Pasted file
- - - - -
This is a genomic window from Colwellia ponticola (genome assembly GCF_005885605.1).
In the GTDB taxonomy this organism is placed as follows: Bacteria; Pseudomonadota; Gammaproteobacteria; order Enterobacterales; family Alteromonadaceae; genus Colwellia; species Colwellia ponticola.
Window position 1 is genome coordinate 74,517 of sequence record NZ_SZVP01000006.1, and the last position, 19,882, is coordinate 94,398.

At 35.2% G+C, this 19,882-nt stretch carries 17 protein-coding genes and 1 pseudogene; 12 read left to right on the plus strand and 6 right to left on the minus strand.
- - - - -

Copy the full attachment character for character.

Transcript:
This is a genomic window from Colwellia ponticola (genome assembly GCF_005885605.1).
In the GTDB taxonomy this organism is placed as follows: Bacteria; Pseudomonadota; Gammaproteobacteria; order Enterobacterales; family Alteromonadaceae; genus Colwellia; species Colwellia ponticola.
Window position 1 is genome coordinate 74,517 of sequence record NZ_SZVP01000006.1, and the last position, 19,882, is coordinate 94,398.

At 35.2% G+C, this 19,882-nt stretch carries 17 protein-coding genes and 1 pseudogene; 12 read left to right on the plus strand and 6 right to left on the minus strand.